Family Dynamics | Music | Pittsburgh | Pittsburgh City Paper

Family Dynamics

Mom, Dad, and son discuss what it's like being in a indie band Essential Machine

click to enlarge Essential Machine - CP PHOTO: JARED MURPHY
CP photo: Jared Murphy
Essential Machine

The lines between work and play can get fuzzy when playing in a family band. Songwriting is brought up at dinner, or an old fight gets rehashed during practice. For married couple Karen and RJ Dietrich, the drummer and guitarist, respectively, in the local indie rock band Essential Machine, their family-band boundaries are even more delicate — the third member of Essential Machine is their son, Robert Dietrich.

“He just turned 18, so it’s a little bit different now because he’s a legal adult,” says Karen. “But before, when he was younger, it was like, 'I’m his mom but also his colleague in a band,' so sometimes that would be a little hard to manage.”

Karen and RJ started Essential Machine in the late 2000s — Karen playing concert bells and singing alongside RJ’s vocals and guitar. She soon switched to drums and they played together for years as a duo. Then one day when he was 12, Robert started showing an interest in music.  

“The way he started in the band wasn’t like, 'now you’re this age or you’re doing this and that in the band,'” says RJ. “It was more like he started playing music on his own and we were like, ‘Oh, do you want to play this song with us?’ and he was like, ‘Yeah.’ So it kind of happened organically. It always was Robert’s doing this because he wants to. We always made sure he knew that it was voluntary for him, and only if he really wanted to do it.”

Robert began by playing the flute in elementary school, and eventually filled out Essential Machine’s sound on the keyboard. 

“This is my first band,” says Robert. “It’s kind of weird, my first band being with my family. But I think there’s something to be said about how the songwriting process changes when you’re with your family. We’re always near each other all the time so we’re super in tune with how each other is feeling all the time. That changes the creative process a lot.”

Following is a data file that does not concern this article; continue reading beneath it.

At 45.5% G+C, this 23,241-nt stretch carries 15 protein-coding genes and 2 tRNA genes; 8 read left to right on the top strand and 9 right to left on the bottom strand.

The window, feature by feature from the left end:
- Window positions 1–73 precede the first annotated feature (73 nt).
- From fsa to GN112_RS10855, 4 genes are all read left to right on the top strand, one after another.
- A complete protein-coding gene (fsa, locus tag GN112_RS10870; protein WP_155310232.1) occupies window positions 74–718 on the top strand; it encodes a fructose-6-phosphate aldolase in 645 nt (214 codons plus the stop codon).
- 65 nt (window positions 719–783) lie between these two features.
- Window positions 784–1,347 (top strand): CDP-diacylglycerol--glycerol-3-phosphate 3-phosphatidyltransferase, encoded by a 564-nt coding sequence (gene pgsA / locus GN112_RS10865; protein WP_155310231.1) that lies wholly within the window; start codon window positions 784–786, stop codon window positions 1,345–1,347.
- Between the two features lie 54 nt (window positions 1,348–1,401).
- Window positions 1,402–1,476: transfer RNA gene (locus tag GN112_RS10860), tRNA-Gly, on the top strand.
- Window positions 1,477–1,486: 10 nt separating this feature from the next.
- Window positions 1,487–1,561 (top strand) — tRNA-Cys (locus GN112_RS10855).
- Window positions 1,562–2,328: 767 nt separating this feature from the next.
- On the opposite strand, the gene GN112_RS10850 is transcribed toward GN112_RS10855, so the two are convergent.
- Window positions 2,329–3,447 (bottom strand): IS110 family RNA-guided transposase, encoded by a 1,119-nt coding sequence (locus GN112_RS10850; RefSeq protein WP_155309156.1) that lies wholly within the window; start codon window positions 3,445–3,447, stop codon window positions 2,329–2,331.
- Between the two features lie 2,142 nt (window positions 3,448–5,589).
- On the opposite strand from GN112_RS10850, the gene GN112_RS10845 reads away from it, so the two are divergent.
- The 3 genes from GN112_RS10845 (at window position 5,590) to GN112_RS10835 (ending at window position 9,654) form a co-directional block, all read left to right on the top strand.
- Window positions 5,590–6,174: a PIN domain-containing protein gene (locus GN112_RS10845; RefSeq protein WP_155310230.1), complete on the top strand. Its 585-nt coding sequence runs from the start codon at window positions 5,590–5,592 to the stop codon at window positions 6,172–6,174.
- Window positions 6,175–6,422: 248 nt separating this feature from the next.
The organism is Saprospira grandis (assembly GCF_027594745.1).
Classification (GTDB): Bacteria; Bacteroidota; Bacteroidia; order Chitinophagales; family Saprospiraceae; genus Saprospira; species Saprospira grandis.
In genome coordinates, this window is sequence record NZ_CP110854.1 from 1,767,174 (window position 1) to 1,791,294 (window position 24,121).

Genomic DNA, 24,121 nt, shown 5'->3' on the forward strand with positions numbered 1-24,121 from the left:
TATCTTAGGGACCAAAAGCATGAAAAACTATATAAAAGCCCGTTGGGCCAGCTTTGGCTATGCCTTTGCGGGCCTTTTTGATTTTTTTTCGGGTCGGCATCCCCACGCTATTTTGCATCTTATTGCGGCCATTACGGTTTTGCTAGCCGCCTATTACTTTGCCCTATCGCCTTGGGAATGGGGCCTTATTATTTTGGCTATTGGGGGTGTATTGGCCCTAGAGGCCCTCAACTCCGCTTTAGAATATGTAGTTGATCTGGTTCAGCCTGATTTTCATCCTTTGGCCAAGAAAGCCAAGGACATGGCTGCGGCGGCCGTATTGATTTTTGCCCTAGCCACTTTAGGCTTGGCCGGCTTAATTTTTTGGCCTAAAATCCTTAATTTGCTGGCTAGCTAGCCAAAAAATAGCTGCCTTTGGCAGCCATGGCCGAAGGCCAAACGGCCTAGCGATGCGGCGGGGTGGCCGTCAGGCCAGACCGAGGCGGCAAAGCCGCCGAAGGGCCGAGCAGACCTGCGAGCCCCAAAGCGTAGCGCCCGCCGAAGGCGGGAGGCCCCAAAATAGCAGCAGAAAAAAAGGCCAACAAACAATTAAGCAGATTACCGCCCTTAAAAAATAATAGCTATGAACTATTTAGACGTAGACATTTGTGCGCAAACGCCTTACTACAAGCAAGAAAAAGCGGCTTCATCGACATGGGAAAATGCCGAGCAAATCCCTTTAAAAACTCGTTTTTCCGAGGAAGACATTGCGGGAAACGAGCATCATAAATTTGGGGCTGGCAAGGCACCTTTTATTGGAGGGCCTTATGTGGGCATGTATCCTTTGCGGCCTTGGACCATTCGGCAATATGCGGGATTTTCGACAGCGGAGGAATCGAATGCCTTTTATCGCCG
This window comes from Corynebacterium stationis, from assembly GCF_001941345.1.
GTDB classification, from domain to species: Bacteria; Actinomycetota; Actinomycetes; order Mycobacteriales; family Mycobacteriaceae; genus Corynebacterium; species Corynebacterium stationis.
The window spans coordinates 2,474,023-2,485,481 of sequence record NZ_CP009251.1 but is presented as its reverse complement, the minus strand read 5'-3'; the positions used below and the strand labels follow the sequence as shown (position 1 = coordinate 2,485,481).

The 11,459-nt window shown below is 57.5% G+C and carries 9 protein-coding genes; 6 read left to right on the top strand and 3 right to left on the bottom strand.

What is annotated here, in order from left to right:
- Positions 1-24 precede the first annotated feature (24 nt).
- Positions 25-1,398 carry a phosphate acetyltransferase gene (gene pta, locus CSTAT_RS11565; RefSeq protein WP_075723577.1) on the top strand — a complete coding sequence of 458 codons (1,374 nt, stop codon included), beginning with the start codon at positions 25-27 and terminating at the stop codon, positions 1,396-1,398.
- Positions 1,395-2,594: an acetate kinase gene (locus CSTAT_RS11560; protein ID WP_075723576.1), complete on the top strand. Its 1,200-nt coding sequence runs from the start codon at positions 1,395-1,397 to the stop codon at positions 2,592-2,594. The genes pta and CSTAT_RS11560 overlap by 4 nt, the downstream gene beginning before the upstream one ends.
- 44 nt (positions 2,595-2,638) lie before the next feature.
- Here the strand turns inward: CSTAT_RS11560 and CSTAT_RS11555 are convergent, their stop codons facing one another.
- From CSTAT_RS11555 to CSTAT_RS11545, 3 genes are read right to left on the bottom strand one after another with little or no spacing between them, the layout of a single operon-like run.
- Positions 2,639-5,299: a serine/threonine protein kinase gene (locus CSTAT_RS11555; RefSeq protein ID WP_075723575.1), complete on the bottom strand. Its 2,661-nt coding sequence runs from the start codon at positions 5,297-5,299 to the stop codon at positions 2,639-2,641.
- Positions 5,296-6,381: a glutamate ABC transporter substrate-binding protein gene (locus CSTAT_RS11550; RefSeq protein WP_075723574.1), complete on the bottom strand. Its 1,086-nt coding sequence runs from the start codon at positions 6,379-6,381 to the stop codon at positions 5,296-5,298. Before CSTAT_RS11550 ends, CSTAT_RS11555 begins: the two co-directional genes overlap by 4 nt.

Recently, Robert’s involvement in the band has become more extensive. Essential Machine’s April 5 release Wildfires — the group's first full-length album — marks Robert’s biggest contribution to the band to date. 

“He really took the initiative this time when the songwriting was happening,” says RJ. “For instance, ‘Catacombs,’ he and Karen wrote that, and that’s how the song started. He really started getting much more interested in songwriting and what he added made it so much more unique.”

Songwriting was always something Robert was interested in, but he only just started becoming comfortable with the process. 

“I just had to come to my own,” says Robert. “I had to get my own grasp of my own style. Now I’m at the level where I’m making more meaningful contributions to the band.”

Essential Machine at Deutschtown Music Festival. 10 p.m. Sat., July 13. Pittsburgh Winery Satellite, 709 East St., North Side. www.essentialmachine.com

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This may be because of the open line of communication RJ and Karen strive for in their family dynamic. 

“We know each other so well it’s easier to kind of be vulnerable or it’s easier to take some risks as you know that you feel safe around your family,” says Karen. “Also, because he’s an only child, [they] become a little bit closer to their parents. And Robert’s always been in the adult world, spending time with mostly adults, so in that way, it’s been easier to work with him as a bandmate because I think we’ve always treated him as an adult, even when he wasn’t so much.”

Robert credits his musical outlook to being treated as sort of an honorary adult. For years, he’s been in the Pittsburgh music scene around mature, established, professional musicians. 

“That sort of made me reflect that [mentality],” says Robert, “and I take the band really seriously in a way a lot of people my age may struggle with because they may not have the experience in the scene like I have.”

Both RJ and Karen feel grateful that they can give their son this unique experience, one RJ, who started playing in a band at 13, wishes he could have had. 

“Essential Machine is by far the most successful music project I’ve ever been in,” says RJ. “[Robert will] always have the time where we played these really cool shows in neat spaces and meet really cool people. So I feel like that’s a gift that is really awesome to be able to give to your child. Regardless of what he ends up doing when he becomes my age.”

 

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